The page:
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Vivienne Dunstan

Long time accordion player learning concertina

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Hi folks,

 

New member here. I’ve played the piano accordion for over 40 years, since age 4, but recently bought a concertina to learn. My Yorkshire granddad (son of an Irish Mum) played the concertina, and I thought I’d like to give it a go. I have a 30 button Anglo C/G Rochelle. Very pleased with it for fit, feel and sound.

 

I bought Sherburn and Mallinson’s guide for absolute beginners, and have been finding that gets me up and started quite quickly. I also really appreciate the historical notes in there about each tune. I’m now very comfortable playing the middle rows, but still learning to play the outer ones. And the push/pull action with different notes is quite a mind challenge for an accordionist!

 

I also have some of Gary Coover’s books, the harmonic style, and pirates, and I’ve just ordered the sailor songs book. I really like these, though the button numbering is a little different, and thus the tablature, so it’s a bit of a mental switch needed between the two.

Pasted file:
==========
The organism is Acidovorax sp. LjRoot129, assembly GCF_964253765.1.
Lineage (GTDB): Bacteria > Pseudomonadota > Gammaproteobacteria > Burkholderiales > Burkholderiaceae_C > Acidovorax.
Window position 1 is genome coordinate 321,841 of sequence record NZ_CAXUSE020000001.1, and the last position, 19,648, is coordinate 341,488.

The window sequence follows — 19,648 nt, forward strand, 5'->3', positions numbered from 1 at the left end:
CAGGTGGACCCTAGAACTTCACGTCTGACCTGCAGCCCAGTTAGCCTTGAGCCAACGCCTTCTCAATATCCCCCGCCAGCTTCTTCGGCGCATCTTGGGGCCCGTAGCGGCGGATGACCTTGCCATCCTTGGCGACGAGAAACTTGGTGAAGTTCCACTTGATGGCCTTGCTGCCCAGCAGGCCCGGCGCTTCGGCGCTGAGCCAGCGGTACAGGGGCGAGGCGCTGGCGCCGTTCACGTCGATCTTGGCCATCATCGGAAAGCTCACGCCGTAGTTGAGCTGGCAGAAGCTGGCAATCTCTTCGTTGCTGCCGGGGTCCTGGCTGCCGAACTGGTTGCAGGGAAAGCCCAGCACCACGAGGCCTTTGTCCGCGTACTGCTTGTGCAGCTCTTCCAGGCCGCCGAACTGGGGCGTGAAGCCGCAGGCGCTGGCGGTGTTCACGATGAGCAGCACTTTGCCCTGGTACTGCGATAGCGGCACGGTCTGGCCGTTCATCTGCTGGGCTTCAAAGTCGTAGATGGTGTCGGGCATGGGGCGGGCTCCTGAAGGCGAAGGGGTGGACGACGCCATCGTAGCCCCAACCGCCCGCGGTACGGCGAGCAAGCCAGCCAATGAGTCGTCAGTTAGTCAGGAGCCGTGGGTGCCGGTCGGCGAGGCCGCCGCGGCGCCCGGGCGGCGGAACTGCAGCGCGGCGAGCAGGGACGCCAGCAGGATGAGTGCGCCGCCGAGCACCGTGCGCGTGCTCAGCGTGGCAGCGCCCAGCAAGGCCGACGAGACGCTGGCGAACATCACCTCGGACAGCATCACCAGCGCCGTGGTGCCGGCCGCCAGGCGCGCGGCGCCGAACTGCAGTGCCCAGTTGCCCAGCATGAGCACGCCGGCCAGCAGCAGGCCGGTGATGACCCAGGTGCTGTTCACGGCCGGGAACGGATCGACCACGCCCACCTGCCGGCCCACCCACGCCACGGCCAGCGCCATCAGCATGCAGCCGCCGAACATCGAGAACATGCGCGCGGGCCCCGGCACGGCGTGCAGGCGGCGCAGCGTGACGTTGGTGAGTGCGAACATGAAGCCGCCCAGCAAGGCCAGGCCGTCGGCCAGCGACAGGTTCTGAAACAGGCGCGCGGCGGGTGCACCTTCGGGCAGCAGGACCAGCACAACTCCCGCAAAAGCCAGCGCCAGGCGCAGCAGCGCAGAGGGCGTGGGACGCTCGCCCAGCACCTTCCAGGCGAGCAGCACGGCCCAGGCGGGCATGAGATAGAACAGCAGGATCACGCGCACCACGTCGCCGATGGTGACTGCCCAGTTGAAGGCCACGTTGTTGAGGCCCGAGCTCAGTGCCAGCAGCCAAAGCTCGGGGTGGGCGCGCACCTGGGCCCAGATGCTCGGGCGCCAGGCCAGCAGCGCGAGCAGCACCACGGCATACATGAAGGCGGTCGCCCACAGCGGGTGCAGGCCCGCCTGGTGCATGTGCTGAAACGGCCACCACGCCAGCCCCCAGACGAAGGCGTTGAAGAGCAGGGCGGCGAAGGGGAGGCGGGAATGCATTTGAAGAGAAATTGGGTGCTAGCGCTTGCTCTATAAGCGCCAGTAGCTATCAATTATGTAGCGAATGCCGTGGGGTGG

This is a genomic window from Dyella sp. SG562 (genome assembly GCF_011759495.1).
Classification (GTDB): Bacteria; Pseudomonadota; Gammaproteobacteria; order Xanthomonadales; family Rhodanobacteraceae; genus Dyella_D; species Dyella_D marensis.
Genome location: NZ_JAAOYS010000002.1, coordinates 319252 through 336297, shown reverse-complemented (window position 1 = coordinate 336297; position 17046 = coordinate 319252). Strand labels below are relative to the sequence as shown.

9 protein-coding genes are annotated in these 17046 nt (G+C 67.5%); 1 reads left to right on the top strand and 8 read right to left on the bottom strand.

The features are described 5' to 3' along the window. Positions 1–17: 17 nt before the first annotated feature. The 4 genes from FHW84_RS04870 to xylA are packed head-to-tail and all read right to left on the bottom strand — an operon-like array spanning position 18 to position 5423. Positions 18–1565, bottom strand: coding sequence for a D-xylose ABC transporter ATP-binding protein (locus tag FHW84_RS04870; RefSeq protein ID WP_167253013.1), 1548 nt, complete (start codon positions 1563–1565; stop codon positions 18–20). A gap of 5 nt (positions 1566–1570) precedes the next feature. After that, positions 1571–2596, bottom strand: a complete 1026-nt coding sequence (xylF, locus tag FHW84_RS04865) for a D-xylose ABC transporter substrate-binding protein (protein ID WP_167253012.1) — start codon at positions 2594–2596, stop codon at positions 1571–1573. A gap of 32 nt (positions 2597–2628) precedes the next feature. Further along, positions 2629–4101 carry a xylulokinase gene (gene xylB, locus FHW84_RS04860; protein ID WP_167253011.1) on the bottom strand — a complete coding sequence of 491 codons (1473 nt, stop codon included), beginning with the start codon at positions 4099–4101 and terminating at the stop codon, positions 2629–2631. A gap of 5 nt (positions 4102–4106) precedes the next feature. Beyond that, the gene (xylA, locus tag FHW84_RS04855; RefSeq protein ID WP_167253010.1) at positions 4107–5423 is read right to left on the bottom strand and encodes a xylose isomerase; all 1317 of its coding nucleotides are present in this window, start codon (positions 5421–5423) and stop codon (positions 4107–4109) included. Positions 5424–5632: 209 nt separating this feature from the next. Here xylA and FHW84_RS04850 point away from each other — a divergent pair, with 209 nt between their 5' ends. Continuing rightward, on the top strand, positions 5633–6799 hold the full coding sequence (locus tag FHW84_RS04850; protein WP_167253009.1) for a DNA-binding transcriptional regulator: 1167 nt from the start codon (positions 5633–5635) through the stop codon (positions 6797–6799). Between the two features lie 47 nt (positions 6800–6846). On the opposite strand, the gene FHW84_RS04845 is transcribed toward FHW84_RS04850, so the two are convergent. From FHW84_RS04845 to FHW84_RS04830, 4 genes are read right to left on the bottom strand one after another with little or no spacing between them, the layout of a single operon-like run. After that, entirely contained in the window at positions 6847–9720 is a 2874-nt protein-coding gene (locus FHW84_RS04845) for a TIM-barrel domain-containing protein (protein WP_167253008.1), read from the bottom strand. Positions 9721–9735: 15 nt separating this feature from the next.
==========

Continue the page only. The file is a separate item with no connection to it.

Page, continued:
I suppose what I mainly wanted to ask especially former accordion players or other people who could read music before learning the concertina is do you learn which notes on the sheet music relate to the buttons, and if so how long does it take? At the moment I’m happily following the tablature, but would want to learn the notes better. I guess it’s probably a matter of time and practice.

 

I’m really enjoying playing my new concertina. It’s a much more compact instrument than my 72-bass piano accordion, so I can get it out and be playing very quickly. It’s also good for my MS-like illness: less of a physical challenge when I’m weaker. Though quite a mental work out with the push/pull action. But remarkably satisfying.

 

Thanks all.

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Hi Vivienne, welcome to cnet and our quirky concertinas!

 

I come from a background in piano and organ, and quickly found that none of the different types of concertinas have the linear regularity of a piano keyboard - the duets require a fair amount of zigging and zagging to play a scale, the scale on the English concertina bounces from side to side, and the Anglo scale requires alternate pushing and pulling (like a harmonica) that also has a fair bit of weirdness thrown in. But once you add more than one row to an Anglo, plus the extras and accidentals on the top row of a 30-button, finding all the notes is more akin to learning to play a typewriter (with the extra "in-out" thrown in for more confusion).